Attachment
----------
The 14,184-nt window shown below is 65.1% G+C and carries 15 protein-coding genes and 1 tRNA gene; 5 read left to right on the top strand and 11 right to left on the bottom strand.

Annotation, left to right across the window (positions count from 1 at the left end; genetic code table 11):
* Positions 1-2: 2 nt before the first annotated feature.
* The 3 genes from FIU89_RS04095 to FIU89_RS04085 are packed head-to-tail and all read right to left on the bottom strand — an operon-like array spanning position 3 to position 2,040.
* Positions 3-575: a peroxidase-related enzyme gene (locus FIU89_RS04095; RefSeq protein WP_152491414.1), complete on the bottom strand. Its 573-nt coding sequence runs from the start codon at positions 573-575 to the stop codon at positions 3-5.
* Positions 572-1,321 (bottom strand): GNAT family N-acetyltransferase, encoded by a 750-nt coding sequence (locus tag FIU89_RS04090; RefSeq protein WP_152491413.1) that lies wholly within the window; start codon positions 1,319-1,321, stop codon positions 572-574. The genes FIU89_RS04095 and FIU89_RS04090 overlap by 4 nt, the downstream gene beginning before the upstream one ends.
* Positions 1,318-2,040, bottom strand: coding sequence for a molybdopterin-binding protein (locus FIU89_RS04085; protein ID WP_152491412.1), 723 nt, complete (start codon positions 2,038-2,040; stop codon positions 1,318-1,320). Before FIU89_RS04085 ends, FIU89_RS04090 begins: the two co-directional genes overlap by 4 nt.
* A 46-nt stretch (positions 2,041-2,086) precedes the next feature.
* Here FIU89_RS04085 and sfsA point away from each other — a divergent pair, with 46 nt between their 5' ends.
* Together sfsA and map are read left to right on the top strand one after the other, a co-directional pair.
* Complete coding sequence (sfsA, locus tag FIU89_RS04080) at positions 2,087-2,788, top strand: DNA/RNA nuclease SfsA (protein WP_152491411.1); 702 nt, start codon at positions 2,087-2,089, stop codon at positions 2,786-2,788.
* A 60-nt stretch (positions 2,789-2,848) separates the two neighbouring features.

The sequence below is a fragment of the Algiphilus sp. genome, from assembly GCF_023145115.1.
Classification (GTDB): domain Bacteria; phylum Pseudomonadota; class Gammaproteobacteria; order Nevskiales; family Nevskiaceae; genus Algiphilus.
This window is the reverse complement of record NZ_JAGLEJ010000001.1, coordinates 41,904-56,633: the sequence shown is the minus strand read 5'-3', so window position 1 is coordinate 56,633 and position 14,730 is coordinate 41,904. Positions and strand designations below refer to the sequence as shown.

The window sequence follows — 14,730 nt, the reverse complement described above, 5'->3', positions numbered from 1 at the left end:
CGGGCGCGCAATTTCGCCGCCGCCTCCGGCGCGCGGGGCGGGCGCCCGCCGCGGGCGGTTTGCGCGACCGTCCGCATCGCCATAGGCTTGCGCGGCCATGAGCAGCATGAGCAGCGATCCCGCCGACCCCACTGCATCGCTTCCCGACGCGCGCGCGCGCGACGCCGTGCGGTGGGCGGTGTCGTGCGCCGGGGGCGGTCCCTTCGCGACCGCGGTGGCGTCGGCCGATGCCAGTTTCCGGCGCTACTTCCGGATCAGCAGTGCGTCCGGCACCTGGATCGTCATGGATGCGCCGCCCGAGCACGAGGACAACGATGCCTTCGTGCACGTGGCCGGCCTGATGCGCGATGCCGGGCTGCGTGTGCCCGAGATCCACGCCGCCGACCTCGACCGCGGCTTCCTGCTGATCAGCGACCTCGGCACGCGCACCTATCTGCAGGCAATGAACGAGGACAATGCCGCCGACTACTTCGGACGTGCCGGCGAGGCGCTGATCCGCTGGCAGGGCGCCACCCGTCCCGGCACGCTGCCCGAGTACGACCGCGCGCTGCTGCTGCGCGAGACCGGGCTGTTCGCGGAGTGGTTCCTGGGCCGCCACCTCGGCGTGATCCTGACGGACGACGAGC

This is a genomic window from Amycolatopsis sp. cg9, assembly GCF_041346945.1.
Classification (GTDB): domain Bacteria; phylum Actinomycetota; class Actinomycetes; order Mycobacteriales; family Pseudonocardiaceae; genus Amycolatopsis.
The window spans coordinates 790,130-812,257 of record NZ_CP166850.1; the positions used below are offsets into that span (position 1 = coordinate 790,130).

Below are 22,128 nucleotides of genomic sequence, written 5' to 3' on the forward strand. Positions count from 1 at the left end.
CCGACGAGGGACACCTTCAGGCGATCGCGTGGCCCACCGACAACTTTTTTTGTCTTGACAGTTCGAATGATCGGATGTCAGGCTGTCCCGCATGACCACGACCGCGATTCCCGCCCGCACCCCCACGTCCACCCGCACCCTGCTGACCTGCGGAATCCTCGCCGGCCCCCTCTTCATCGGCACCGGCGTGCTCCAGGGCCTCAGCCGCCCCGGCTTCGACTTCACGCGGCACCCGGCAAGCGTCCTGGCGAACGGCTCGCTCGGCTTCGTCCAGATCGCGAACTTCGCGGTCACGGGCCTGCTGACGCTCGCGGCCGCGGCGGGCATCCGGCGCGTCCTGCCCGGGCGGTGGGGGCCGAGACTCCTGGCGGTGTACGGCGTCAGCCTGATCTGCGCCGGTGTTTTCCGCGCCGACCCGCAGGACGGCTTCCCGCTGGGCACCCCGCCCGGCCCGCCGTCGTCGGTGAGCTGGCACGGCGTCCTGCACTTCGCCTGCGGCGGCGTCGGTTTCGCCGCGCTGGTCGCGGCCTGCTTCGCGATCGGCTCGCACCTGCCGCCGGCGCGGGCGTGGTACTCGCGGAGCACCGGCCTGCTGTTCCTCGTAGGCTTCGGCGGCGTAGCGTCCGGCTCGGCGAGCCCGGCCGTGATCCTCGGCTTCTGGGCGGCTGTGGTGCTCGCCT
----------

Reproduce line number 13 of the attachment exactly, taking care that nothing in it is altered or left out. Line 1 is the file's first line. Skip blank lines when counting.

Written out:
The sequence below is a fragment of the Algiphilus sp. genome, from assembly GCF_023145115.1.